Brain sections were stained using a free-floating technique. Tissues were rinsed 3 times for 15 min in potassium phosphate buffered saline (KPBS) containing 22 mM K2HPO4, 3.3 mM KH2PO4 and 140 mM NaCl. Sections were then permeabilized and blocked in 6.78 mM Triton X-100, 1% (w/v) BSA (Sigma-Aldrich) and 4% (v/v) goat serum (Cedarlane, Burlington, ON) for 20-30 min. Tissues were incubated overnight at 4 °C with the primary antibody in 0.5X blocking solution. We used mouse anti-Aβ monoclonal antibody (6E10) (Wako Chemicals, Richmond, VA), rabbit anti-ionized calcium binding adaptor molecule 1 (Iba1) antibody (Wako Chemicals) and rat anti-CD68 (AbD Serotec, Kidlington) as primary antibodies. Free-floating slices were next rinsed in KPBS and incubated with the secondary antibody for 2 h at RT. Tissues were incubated with Cy3-conjugated goat anti-mouse antibody (Jackson ImmunoResearch, West Grove, PA), Alexa 488-conjugated goat anti-rabbit antibody (Life Technologies, Burlington, ON) or Cy3-conjugated goat anti-rat antibody (Jackson ImmunoResearch). Brain sections were washed and counterstained with 2 µg/mL DAPI (Life Technologies) for 20 min at RT. Sections were rinsed, mounted onto SuperFrost slides and dried under vacuum for at least 3 h. Brain mounted slides were hydrated and overlaid with coverslips using iFluoromount-G anti-fading medium (Electron Microscopy Sciences).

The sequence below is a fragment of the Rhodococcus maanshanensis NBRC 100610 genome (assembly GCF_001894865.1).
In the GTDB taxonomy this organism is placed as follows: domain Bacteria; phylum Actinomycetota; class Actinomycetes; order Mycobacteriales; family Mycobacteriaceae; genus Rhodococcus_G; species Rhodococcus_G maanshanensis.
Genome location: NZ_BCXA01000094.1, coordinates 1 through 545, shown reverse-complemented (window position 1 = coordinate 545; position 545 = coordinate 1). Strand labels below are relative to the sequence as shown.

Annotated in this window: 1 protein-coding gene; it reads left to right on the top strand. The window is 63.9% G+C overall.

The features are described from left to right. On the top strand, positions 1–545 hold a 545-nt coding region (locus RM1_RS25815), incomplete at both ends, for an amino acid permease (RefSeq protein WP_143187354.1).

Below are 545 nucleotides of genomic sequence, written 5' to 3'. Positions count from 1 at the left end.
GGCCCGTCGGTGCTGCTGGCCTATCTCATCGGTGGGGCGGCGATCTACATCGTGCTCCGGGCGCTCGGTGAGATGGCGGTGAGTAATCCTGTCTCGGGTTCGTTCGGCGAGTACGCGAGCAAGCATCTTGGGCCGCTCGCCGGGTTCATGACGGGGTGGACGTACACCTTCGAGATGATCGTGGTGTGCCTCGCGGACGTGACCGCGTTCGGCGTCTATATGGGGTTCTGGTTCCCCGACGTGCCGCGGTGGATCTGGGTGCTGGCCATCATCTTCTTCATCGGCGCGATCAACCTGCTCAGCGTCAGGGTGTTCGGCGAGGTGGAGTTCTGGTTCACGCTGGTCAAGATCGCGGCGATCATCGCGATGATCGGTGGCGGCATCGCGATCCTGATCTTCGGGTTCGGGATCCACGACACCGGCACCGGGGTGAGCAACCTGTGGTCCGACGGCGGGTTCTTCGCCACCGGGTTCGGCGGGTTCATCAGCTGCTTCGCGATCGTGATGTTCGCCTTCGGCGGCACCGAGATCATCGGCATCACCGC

For cellular stereological analysis, Iba1 was co-stained with either 6E10 or CD68, using the Iba1 antibody as the initial marker in the staining sequence, followed by the 6E10 or CD68 antibody. Next, three sections for each Iba1/6E10- (-1.46 mm, -2.18 mm and -3.28 mm from the bregma) and Iba1/CD68-stained tissue (-1.46 mm, -2.06 mm and -2.46 mm from the bregma) were analysed using Stereo Investigator v. 9.10.6 (MBF Bioscience, MicroBrightField Inc., Williston, VT). For each section, amyloid load (number and area), microglia number and CD68 marking (number and area) were determined per hemisphere and expressed as ratios of the hippocampus area. Pictures were taken with a Nikon C80i microscope (Nikon Instruments, Williston, VT) equipped with a QImaging® color camera (MBF 2000 R, Quantitative Imaging, Surrey, BC) and QCapture Version 2.98.2 software (Quantitative Imaging).